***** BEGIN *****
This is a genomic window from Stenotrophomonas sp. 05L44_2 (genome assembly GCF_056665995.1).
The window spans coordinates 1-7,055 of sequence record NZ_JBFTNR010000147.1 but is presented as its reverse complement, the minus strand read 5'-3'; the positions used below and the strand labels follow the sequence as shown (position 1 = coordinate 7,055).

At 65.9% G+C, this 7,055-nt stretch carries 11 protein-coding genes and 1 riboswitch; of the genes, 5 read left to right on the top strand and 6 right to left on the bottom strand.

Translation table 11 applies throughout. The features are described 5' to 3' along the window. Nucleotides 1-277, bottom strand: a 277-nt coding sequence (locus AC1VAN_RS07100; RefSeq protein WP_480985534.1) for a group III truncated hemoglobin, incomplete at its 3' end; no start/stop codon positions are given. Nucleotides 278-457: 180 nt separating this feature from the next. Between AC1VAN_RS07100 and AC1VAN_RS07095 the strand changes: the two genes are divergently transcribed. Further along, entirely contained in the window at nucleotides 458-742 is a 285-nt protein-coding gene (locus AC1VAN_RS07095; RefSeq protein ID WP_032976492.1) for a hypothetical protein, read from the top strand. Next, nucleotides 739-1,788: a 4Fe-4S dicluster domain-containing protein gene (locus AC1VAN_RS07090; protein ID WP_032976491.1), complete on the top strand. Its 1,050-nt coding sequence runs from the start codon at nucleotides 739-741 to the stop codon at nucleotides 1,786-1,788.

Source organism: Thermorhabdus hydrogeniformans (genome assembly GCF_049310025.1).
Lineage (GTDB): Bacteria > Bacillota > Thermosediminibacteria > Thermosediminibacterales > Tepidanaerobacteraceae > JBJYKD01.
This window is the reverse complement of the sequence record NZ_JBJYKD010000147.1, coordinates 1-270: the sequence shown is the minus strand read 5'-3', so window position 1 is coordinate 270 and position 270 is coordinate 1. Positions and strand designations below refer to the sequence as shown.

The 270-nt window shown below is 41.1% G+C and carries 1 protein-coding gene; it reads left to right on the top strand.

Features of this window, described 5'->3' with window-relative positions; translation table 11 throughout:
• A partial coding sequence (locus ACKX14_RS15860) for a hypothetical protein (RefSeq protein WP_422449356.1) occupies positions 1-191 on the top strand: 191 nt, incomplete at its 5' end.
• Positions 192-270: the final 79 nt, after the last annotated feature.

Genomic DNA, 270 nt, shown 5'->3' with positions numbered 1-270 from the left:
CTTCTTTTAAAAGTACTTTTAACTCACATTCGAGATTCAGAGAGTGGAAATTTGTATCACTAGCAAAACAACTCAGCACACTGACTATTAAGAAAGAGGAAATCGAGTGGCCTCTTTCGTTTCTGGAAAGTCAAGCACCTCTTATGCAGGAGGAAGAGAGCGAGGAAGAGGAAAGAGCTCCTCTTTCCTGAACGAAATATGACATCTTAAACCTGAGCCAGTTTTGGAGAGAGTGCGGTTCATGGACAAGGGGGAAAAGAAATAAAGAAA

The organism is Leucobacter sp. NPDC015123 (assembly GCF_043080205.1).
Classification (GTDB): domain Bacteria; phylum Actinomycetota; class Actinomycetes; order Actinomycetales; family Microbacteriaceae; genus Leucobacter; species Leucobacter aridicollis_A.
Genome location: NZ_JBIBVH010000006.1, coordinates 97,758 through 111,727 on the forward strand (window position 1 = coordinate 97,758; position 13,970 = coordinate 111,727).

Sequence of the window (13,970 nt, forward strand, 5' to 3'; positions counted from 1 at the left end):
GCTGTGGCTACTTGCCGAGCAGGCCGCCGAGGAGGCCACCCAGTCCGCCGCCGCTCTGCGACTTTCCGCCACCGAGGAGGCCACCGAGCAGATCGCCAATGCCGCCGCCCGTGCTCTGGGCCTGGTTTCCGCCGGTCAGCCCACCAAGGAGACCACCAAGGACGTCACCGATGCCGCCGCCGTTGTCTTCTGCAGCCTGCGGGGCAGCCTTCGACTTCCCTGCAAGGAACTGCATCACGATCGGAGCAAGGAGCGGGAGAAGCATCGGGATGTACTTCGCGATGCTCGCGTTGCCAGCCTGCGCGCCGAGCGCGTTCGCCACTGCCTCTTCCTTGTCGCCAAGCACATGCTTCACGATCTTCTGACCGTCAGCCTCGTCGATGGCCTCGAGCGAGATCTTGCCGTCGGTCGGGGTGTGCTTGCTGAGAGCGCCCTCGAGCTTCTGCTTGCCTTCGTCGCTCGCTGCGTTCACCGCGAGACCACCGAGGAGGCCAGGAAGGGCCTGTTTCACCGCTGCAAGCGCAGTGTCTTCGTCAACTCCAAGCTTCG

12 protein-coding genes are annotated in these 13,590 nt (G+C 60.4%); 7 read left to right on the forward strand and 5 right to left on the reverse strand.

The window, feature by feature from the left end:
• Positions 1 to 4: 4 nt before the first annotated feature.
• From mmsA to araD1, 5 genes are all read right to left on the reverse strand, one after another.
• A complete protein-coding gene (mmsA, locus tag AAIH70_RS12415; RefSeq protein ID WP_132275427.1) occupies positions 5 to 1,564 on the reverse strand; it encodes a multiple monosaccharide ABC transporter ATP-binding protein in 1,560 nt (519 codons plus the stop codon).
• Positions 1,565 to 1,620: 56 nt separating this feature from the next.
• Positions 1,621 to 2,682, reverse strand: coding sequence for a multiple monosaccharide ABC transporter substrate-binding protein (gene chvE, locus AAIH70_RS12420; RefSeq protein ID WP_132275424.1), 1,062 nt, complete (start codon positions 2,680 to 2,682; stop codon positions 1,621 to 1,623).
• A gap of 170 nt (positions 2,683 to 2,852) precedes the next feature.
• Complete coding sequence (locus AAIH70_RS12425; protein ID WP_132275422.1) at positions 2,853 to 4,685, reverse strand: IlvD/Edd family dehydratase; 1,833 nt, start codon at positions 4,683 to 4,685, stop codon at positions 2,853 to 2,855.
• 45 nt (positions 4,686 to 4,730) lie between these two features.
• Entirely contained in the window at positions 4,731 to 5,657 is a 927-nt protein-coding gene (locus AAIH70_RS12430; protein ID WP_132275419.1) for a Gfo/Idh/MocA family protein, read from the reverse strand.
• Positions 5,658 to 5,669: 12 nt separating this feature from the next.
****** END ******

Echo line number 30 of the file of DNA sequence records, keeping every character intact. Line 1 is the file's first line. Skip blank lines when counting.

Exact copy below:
• Positions 5,658 to 5,669: 12 nt separating this feature from the next.